Our willingness to enjoy a weekend break to European capitals may have wavered. And, as Brexit continues to loom, it’ll likely become more difficult and more expensive to take them. This may seem like bad news, especially at a time when we seem to most desire an escape, because, after months of isolation and lockdown, most of us want nothing more than to take a holiday.
While Euro jaunts remain largely out of reach, people are, however, continuing to travel. Instead of flying they’re driving or taking trains and buses. They are staying in-land, visiting villages and British beaches, carry OS maps across country trails. Budget flights, Mediterranean beaches, and Eurorail adventures are out, and staycations are in.
The two options might not seem comparable and, with even a small amount of scrutiny, they clearly aren’t Europe hosts a diverse collection of countries and cultures, offering climates and environments to suit all types of traveller. Alternatively and comparatively, the UK is much less diverse and its weather often leaves a lot to be desired. This, however, doesn’t mean that the UK is without diversity. In fact, that’s far from the truth.
Staycations, the nickname given to spruce up in-land tourism, was growing in popularity before lockdowns restricted air travel. Learning more about our home country, its history and culture, had been accruing notable support over the past decade. This isn’t solely because of the UK’s desirable escapes, such as its remote Scottish log cabins, but also because it is a more environmentally-friendly way to enjoy a holiday.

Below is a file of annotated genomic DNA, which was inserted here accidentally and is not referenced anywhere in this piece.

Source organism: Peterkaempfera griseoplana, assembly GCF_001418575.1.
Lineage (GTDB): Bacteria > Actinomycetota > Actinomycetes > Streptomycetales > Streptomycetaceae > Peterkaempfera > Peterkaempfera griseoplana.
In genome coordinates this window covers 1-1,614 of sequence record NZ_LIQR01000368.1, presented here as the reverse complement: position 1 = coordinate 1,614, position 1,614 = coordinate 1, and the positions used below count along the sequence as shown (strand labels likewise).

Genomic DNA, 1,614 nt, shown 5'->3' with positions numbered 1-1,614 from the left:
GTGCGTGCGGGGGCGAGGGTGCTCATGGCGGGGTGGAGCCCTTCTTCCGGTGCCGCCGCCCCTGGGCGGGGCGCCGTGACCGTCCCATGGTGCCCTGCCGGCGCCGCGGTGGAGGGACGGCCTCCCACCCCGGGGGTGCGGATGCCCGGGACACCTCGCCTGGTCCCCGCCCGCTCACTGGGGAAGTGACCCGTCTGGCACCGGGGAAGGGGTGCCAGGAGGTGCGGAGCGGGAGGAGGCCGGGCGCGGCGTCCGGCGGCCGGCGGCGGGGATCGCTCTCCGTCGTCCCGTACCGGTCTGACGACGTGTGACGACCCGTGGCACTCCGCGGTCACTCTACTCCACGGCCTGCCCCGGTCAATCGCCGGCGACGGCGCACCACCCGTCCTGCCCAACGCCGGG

Since staycationing often removes the cost of flying, the carbon footprint of a holiday is drastically reduced, meaning that tourists can enjoy their time away without flygskam, a word meaning flight guilt that has grown alongside green-minded culture. It also allows travellers to more directly impact the communities and economy of our country, instilling a sense of pride and support.
Businesses and homeowners who benefit from tourism are experiencing their busiest seasons as more British residents take to exploring and enjoying the country. This is not only opening up a greater amount of opportunities for those in the tourist industry but also for local businesses. Those involved in outdoor interests, sharing and publicising activities such as foraging and trekking, are earning a wider audience, growing their websites and YouTube channels as more people around the country seek to embrace and learn about the activities for their next adventure.
Homeowners who rent out rooms, such as those on Airbnb, are also experiencing wider interest and, at a time of looming unemployment, the ability to earn extra income from a growing tourism industry is much appreciated.
So, while there is some disappointment that cheap European jaunt options are currently limited, we should take a moment to realise the huge benefit that staycations are having on our carbon footprints, local economies and communities, as well as growing a greater appreciation for the nation’s heritage and culture.